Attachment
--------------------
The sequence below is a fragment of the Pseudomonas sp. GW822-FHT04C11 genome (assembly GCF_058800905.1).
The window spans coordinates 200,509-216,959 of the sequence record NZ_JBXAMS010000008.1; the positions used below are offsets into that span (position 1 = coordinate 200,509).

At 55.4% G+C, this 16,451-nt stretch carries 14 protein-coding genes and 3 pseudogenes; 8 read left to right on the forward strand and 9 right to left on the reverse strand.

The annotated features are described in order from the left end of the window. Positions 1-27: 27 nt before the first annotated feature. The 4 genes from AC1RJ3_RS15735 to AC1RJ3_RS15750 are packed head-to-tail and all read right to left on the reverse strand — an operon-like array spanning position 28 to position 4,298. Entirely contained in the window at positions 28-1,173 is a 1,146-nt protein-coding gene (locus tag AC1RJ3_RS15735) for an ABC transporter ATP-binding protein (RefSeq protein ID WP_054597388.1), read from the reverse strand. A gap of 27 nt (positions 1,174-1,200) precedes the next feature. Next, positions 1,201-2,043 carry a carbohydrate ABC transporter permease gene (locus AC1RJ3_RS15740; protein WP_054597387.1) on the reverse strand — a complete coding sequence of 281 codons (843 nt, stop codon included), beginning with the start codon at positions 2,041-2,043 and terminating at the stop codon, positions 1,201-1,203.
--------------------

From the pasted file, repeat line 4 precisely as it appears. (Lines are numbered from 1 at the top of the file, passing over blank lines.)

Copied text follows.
The annotated features are described in order from the left end of the window. Positions 1-27: 27 nt before the first annotated feature. The 4 genes from AC1RJ3_RS15735 to AC1RJ3_RS15750 are packed head-to-tail and all read right to left on the reverse strand — an operon-like array spanning position 28 to position 4,298. Entirely contained in the window at positions 28-1,173 is a 1,146-nt protein-coding gene (locus tag AC1RJ3_RS15735) for an ABC transporter ATP-binding protein (RefSeq protein ID WP_054597388.1), read from the reverse strand. A gap of 27 nt (positions 1,174-1,200) precedes the next feature. Next, positions 1,201-2,043 carry a carbohydrate ABC transporter permease gene (locus AC1RJ3_RS15740; protein WP_054597387.1) on the reverse strand — a complete coding sequence of 281 codons (843 nt, stop codon included), beginning with the start codon at positions 2,041-2,043 and terminating at the stop codon, positions 1,201-1,203.